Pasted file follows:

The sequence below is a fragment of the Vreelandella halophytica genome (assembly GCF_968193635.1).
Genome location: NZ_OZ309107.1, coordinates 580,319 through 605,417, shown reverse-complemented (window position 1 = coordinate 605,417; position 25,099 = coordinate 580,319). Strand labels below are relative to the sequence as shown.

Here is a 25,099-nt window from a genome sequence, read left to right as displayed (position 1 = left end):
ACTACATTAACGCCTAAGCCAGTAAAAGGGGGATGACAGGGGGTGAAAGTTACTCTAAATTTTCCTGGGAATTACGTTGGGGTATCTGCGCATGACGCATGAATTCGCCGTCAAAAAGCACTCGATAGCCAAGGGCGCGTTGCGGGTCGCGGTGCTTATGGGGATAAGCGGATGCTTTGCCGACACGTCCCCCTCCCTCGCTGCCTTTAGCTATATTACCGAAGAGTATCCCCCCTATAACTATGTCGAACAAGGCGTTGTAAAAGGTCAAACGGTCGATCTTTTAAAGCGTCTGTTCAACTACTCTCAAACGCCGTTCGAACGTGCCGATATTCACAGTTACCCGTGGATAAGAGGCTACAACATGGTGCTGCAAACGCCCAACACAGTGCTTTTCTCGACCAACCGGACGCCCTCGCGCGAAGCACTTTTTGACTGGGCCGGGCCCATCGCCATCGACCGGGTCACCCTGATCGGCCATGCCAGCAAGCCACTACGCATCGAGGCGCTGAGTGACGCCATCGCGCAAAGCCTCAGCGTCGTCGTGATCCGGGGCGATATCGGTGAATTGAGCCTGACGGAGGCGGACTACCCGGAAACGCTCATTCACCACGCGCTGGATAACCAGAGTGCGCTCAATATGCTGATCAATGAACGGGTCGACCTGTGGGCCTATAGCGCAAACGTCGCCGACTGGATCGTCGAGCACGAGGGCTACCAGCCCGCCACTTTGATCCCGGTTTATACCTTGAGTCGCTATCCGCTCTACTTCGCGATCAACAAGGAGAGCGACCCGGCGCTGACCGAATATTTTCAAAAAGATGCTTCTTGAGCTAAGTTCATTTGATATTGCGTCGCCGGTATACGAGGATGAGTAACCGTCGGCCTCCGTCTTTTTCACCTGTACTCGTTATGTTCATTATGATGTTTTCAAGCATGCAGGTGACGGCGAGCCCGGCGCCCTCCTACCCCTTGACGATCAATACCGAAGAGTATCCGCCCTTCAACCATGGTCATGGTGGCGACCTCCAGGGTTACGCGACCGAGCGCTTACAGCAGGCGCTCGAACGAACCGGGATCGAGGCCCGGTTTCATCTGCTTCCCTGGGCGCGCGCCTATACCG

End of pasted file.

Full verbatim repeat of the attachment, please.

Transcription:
The sequence below is a fragment of the Vreelandella halophytica genome (assembly GCF_968193635.1).
Genome location: NZ_OZ309107.1, coordinates 580,319 through 605,417, shown reverse-complemented (window position 1 = coordinate 605,417; position 25,099 = coordinate 580,319). Strand labels below are relative to the sequence as shown.

Here is a 25,099-nt window from a genome sequence, read left to right as displayed (position 1 = left end):
ACTACATTAACGCCTAAGCCAGTAAAAGGGGGATGACAGGGGGTGAAAGTTACTCTAAATTTTCCTGGGAATTACGTTGGGGTATCTGCGCATGACGCATGAATTCGCCGTCAAAAAGCACTCGATAGCCAAGGGCGCGTTGCGGGTCGCGGTGCTTATGGGGATAAGCGGATGCTTTGCCGACACGTCCCCCTCCCTCGCTGCCTTTAGCTATATTACCGAAGAGTATCCCCCCTATAACTATGTCGAACAAGGCGTTGTAAAAGGTCAAACGGTCGATCTTTTAAAGCGTCTGTTCAACTACTCTCAAACGCCGTTCGAACGTGCCGATATTCACAGTTACCCGTGGATAAGAGGCTACAACATGGTGCTGCAAACGCCCAACACAGTGCTTTTCTCGACCAACCGGACGCCCTCGCGCGAAGCACTTTTTGACTGGGCCGGGCCCATCGCCATCGACCGGGTCACCCTGATCGGCCATGCCAGCAAGCCACTACGCATCGAGGCGCTGAGTGACGCCATCGCGCAAAGCCTCAGCGTCGTCGTGATCCGGGGCGATATCGGTGAATTGAGCCTGACGGAGGCGGACTACCCGGAAACGCTCATTCACCACGCGCTGGATAACCAGAGTGCGCTCAATATGCTGATCAATGAACGGGTCGACCTGTGGGCCTATAGCGCAAACGTCGCCGACTGGATCGTCGAGCACGAGGGCTACCAGCCCGCCACTTTGATCCCGGTTTATACCTTGAGTCGCTATCCGCTCTACTTCGCGATCAACAAGGAGAGCGACCCGGCGCTGACCGAATATTTTCAAAAAGATGCTTCTTGAGCTAAGTTCATTTGATATTGCGTCGCCGGTATACGAGGATGAGTAACCGTCGGCCTCCGTCTTTTTCACCTGTACTCGTTATGTTCATTATGATGTTTTCAAGCATGCAGGTGACGGCGAGCCCGGCGCCCTCCTACCCCTTGACGATCAATACCGAAGAGTATCCGCCCTTCAACCATGGTCATGGTGGCGACCTCCAGGGTTACGCGACCGAGCGCTTACAGCAGGCGCTCGAACGAACCGGGATCGAGGCCCGGTTTCATCTGCTTCCCTGGGCGCGCGCCTATACCG